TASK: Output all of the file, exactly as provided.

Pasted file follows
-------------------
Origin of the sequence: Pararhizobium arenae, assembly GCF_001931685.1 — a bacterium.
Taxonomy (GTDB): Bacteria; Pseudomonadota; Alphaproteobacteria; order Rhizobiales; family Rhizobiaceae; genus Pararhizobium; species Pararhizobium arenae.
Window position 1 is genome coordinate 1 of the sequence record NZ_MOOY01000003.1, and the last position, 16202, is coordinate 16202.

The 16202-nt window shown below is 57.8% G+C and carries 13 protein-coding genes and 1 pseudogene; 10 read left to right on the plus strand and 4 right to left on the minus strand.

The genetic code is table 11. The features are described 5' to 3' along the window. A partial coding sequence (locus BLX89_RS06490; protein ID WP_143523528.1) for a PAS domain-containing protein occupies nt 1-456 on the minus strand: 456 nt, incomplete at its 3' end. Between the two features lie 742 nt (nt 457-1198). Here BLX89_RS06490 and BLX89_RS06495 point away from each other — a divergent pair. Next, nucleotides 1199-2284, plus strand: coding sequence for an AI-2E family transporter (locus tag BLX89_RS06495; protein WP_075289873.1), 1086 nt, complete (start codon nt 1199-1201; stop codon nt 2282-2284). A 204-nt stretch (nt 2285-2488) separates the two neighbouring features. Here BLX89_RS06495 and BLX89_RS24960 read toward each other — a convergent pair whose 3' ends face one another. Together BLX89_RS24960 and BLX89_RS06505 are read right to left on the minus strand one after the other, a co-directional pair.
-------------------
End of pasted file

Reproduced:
Origin of the sequence: Pararhizobium arenae, assembly GCF_001931685.1 — a bacterium.
Taxonomy (GTDB): Bacteria; Pseudomonadota; Alphaproteobacteria; order Rhizobiales; family Rhizobiaceae; genus Pararhizobium; species Pararhizobium arenae.
Window position 1 is genome coordinate 1 of the sequence record NZ_MOOY01000003.1, and the last position, 16202, is coordinate 16202.

The 16202-nt window shown below is 57.8% G+C and carries 13 protein-coding genes and 1 pseudogene; 10 read left to right on the plus strand and 4 right to left on the minus strand.

The genetic code is table 11. The features are described 5' to 3' along the window. A partial coding sequence (locus BLX89_RS06490; protein ID WP_143523528.1) for a PAS domain-containing protein occupies nt 1-456 on the minus strand: 456 nt, incomplete at its 3' end. Between the two features lie 742 nt (nt 457-1198). Here BLX89_RS06490 and BLX89_RS06495 point away from each other — a divergent pair. Next, nucleotides 1199-2284, plus strand: coding sequence for an AI-2E family transporter (locus tag BLX89_RS06495; protein WP_075289873.1), 1086 nt, complete (start codon nt 1199-1201; stop codon nt 2282-2284). A 204-nt stretch (nt 2285-2488) separates the two neighbouring features. Here BLX89_RS06495 and BLX89_RS24960 read toward each other — a convergent pair whose 3' ends face one another. Together BLX89_RS24960 and BLX89_RS06505 are read right to left on the minus strand one after the other, a co-directional pair.